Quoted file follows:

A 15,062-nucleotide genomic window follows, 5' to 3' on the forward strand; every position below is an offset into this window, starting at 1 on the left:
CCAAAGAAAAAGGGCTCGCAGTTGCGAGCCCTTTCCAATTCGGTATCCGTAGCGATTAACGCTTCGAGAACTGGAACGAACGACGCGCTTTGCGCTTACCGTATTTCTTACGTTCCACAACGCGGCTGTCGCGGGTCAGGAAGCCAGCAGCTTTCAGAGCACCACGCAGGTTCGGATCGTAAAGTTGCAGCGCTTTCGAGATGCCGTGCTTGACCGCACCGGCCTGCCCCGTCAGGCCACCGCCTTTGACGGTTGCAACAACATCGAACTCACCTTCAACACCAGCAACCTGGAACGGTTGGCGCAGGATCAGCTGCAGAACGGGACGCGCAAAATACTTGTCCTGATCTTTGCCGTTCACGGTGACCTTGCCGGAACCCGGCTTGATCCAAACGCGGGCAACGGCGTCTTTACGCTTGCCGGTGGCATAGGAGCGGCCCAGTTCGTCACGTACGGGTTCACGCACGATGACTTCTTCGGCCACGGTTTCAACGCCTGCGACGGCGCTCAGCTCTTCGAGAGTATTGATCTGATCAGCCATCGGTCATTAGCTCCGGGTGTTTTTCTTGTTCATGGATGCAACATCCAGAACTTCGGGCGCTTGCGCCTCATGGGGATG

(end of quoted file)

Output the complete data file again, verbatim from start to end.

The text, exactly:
A 15,062-nucleotide genomic window follows, 5' to 3' on the forward strand; every position below is an offset into this window, starting at 1 on the left:
CCAAAGAAAAAGGGCTCGCAGTTGCGAGCCCTTTCCAATTCGGTATCCGTAGCGATTAACGCTTCGAGAACTGGAACGAACGACGCGCTTTGCGCTTACCGTATTTCTTACGTTCCACAACGCGGCTGTCGCGGGTCAGGAAGCCAGCAGCTTTCAGAGCACCACGCAGGTTCGGATCGTAAAGTTGCAGCGCTTTCGAGATGCCGTGCTTGACCGCACCGGCCTGCCCCGTCAGGCCACCGCCTTTGACGGTTGCAACAACATCGAACTCACCTTCAACACCAGCAACCTGGAACGGTTGGCGCAGGATCAGCTGCAGAACGGGACGCGCAAAATACTTGTCCTGATCTTTGCCGTTCACGGTGACCTTGCCGGAACCCGGCTTGATCCAAACGCGGGCAACGGCGTCTTTACGCTTGCCGGTGGCATAGGAGCGGCCCAGTTCGTCACGTACGGGTTCACGCACGATGACTTCTTCGGCCACGGTTTCAACGCCTGCGACGGCGCTCAGCTCTTCGAGAGTATTGATCTGATCAGCCATCGGTCATTAGCTCCGGGTGTTTTTCTTGTTCATGGATGCAACATCCAGAACTTCGGGCGCTTGCGCCTCATGGGGATG